A decision on the future of the Māori seats in Parliament isn't one for the Pākehā majority to make, the Māori Women's Welfare League president says.
Prue Kapua criticised the institutional racism of successive New Zealand governments in her speech to the League's conference in New Plymouth today and said a referendum on the Māori seats would yet another example of it.
New Zealand First leader Winston Peters has said he wants a referendum on the future of the Māori seats and it is likely to feature in coalition negotiations.
Labour, which swept the Māori seats, has ruled it out.
It was not an idea Ms Kapua supported either, saying it should be for Māori to decide whether the seats were abolished or not.
"As I talked about today, those whole issues of institutional racism and decisions being made by the majority don't sit well.
"A decision on whether we have Māori seats is not a decision for the Pākehā majority to make."
Ms Kapua said the League stood outside politics, but may have to extend its advocacy role following the demise of the Māori Party.
"The issues that we are absolutely fundamentally concerned with are much bigger than politics.
"It's about our tamariki, it's about our whānau, it's about education, it's about justice and the variances that occur in politics we just have to deal with them who ever's there."
While the League had the history and the network to work with whichever political parties took control, Ms Kapua said, some delegates did have clearer preferences.
Tainui delegate Jamie Toko was hoping Labour could woo Winston Peters.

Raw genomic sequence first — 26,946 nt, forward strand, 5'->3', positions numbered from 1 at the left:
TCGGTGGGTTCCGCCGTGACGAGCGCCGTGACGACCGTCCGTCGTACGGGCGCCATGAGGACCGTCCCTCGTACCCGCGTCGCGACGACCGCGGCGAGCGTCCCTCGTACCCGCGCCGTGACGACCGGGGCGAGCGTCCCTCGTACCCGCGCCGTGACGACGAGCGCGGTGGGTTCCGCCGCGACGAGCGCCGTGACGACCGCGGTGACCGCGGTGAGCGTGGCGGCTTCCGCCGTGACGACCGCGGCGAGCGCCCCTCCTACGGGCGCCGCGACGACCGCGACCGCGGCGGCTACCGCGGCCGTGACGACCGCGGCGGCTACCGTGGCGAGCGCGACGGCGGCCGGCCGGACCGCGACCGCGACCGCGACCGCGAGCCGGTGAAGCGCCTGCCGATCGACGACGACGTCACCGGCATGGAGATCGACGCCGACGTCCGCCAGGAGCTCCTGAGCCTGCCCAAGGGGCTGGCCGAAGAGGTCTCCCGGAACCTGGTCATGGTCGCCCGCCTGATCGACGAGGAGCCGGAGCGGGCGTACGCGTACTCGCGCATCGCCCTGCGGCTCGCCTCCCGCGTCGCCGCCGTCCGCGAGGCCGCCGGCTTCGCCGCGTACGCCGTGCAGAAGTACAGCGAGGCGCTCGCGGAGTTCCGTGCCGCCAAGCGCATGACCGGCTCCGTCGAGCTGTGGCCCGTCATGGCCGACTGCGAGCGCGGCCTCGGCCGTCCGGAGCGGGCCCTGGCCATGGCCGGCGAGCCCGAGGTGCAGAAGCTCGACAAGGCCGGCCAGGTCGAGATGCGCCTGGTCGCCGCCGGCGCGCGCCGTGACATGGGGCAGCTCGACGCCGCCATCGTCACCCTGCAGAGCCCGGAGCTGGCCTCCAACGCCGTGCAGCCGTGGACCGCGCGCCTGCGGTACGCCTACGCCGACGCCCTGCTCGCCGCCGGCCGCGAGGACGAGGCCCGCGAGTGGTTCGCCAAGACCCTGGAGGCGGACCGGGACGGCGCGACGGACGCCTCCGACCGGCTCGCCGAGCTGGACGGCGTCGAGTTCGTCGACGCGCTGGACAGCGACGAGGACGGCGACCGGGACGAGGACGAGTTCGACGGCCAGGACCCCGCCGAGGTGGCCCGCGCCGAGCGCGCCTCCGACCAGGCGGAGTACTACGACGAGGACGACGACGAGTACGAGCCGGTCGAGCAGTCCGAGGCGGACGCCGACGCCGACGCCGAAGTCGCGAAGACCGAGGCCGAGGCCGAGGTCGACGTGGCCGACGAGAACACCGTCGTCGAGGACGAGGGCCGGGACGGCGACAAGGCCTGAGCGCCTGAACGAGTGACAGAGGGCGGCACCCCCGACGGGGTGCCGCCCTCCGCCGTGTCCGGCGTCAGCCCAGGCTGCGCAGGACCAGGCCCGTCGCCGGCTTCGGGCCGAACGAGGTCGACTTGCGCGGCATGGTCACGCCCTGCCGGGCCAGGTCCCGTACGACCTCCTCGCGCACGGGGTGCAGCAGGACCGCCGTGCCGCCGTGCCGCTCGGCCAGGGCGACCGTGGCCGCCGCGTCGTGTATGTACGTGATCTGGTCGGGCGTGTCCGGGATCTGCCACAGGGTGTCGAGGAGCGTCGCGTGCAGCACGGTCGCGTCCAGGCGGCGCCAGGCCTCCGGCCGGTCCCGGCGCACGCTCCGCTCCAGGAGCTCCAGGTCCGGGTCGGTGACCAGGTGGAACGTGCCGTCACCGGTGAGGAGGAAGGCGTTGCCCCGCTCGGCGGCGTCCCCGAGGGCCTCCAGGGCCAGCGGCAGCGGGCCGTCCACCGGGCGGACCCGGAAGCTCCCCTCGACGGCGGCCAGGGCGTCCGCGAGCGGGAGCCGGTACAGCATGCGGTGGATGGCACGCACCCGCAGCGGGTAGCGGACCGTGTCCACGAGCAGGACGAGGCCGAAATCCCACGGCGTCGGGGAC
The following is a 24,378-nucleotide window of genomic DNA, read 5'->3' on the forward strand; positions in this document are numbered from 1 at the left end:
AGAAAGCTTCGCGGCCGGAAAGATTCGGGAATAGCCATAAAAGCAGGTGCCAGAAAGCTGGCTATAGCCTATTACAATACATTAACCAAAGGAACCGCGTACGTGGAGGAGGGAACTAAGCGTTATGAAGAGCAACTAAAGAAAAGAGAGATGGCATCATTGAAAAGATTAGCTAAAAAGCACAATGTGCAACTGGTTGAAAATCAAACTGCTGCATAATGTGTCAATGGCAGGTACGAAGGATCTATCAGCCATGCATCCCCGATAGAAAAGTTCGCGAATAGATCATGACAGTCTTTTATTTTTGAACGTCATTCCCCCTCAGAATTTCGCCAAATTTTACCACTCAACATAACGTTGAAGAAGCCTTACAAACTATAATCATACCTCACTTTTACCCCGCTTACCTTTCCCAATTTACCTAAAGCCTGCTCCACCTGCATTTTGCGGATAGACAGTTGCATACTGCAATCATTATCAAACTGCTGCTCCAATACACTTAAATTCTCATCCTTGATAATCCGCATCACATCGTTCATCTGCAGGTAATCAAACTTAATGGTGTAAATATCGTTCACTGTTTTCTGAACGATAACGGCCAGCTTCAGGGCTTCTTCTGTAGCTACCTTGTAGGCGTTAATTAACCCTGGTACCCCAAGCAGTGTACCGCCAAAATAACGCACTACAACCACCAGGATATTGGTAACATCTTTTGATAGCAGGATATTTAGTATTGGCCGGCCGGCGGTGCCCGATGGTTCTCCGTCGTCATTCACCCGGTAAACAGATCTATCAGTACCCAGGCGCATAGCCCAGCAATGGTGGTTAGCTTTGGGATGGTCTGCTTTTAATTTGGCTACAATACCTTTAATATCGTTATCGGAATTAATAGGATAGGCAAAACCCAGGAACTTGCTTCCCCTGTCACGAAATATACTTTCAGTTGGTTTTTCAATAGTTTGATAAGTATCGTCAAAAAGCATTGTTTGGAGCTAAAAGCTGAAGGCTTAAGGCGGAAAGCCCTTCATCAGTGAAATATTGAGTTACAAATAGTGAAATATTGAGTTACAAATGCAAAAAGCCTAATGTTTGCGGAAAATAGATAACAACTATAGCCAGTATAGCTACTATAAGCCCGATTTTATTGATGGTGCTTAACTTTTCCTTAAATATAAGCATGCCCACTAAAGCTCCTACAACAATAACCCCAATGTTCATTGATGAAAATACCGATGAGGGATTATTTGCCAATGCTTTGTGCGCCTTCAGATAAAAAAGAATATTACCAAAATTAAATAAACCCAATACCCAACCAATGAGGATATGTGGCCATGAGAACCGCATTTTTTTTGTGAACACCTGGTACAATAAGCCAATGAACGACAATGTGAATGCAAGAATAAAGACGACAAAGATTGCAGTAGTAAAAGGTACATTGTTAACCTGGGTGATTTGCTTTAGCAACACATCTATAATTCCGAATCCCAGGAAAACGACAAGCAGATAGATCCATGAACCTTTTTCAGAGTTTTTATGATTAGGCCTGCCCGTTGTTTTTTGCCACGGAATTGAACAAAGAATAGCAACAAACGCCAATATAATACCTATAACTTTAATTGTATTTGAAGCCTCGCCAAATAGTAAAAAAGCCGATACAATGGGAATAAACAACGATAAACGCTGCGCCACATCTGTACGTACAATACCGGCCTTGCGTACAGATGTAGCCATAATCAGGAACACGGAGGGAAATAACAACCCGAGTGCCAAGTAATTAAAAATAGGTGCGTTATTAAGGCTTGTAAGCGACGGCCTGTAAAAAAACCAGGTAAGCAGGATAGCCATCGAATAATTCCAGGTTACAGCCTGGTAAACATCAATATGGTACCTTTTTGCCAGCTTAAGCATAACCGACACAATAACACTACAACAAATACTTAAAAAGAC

"For our people, Labour, Greens, New Zealand First coalition, because we have all seven Māori seats and will have a significant voice in a government that's led by Labour."
Robina Wicham of Patea reckoned it would be Mr Peter's call.
"He is the kingmaker and this stage, I'm hoping he'll go with Labour but I don't think that's going to happen.
"He may go with National because it's a bigger opportunity for him.
"To be honest he'll go with the one that will make him that kingmaker."
Many delegates were worried about the Māori Party's exit from Parliament but Kuia Makere Mere Pike of Waitara said that also presented the party with an opportunity.
"It happened for a reason. It's like a tree. When a tree has had enough it needs to die and then needs to come back to life, because the seed will grow again.
"So when the tree has gone and another seed is planted it will become truer to itself."
On the question of a referendum on the Māori seats, Ms Wicham expressed a fear common among delegates.
"I worry about what would happen for Māori.
"You know, if you go to other countries the indigenous people actually they don't have a say, so I would worry for our Māori in that sense."
The conference continues until Saturday and feature speakers including Governor General Dame Patsy Reddy and Race Relations Commissioner Dame Susan Devoy.